Feb. 11 (UPI) -- According to a new survey, more than a quarter of all vertebrate deaths on land are caused by humans.
Researchers at the SUNY College of Environmental Science and Forestry analyzed the reported cause of death for 42,755 animals 1,114 published studies. Their research showed humans were to blame for 28 percent of all vertebrate deaths on land.
Scientists published the results of their survey in the journal Global Ecology and Biogeography.
"We all know humans can have a substantial effect on wildlife. That we are only one among over 35,000 species of terrestrial vertebrates worldwide yet responsible for more than one-fourth of their deaths provides perspective on how large our effect actually is," ESF professor Jerrold L. Belant said in a news release. "And that's just direct causes. When you also consider urban growth and other land use changes that reduce habitat, it becomes clear humans have a disproportionate effect on other terrestrial vertebrates."
The surveyed animals deaths were recorded across the globe, in North and South America, Europe, Asia, Africa and Oceania, and featured a wide variety of species, including mammals, birds, reptiles and amphibians. Scientists surveyed necropsy findings recorded between 1970 and 2018. All of the reported deaths involved animals that had been previously tagged or collared.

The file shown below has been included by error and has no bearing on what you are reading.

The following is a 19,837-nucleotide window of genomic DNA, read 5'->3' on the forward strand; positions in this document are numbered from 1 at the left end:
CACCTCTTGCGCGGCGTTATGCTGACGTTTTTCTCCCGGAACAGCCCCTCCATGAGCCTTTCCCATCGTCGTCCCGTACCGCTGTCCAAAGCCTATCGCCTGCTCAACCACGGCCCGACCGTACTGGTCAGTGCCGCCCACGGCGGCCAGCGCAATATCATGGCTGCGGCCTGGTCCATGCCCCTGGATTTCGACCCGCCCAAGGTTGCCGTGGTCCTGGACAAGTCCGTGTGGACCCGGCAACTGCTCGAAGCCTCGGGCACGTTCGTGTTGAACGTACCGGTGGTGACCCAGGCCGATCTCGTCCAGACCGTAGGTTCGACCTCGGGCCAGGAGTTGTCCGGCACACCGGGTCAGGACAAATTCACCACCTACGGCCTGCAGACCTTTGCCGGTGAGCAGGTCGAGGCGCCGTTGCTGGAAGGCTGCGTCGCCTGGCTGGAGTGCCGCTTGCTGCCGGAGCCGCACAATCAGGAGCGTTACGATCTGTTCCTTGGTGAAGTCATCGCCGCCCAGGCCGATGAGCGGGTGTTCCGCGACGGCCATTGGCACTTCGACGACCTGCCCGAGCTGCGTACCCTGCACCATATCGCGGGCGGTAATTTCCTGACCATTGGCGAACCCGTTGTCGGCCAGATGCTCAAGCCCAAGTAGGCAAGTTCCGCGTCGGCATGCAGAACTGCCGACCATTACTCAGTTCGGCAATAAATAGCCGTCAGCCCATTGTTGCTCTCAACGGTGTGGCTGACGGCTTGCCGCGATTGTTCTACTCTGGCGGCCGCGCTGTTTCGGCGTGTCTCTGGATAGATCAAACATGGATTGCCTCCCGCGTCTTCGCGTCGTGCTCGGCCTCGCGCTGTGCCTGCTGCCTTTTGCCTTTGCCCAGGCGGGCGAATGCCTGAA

Of course, not all necropsies are conclusive. Scientists had to survey the reports on 120,657 individual animals deaths to identify 42,000 animals deaths ascribed a "known fate."
While 28 percent of vertebrate deaths were directly caused by humans, it's possible humans were indirectly culpable for a larger percentage. Habitat loss, limited genetic diversity and shrinking prey populations -- all potential human impacts -- can make animals more vulnerable to natural causes.
The new findings echo the results of previous studies which show humans are having a devastating impact on the numbers of large animals. Human predation, pollution and habitat clearing has both shrunk the physical size of animals and the size of their populations.
"Larger animals were more likely to be killed by humans than smaller species," Hill said. "Adult animals were more likely than juveniles to be killed by humans."
Humans already impact 75 percent of Earth's land. As humans continue to cut down forests and human development expands, more animals will face the detrimental effects of humans.
"It's a wake-up call," ESF professor Jerrold L. Belant said. "Consider deforestation rates and the bleaching of coral reefs from increased sea temperatures. This is one more piece of evidence to add to the list, one more example of the effect we're having on the planet."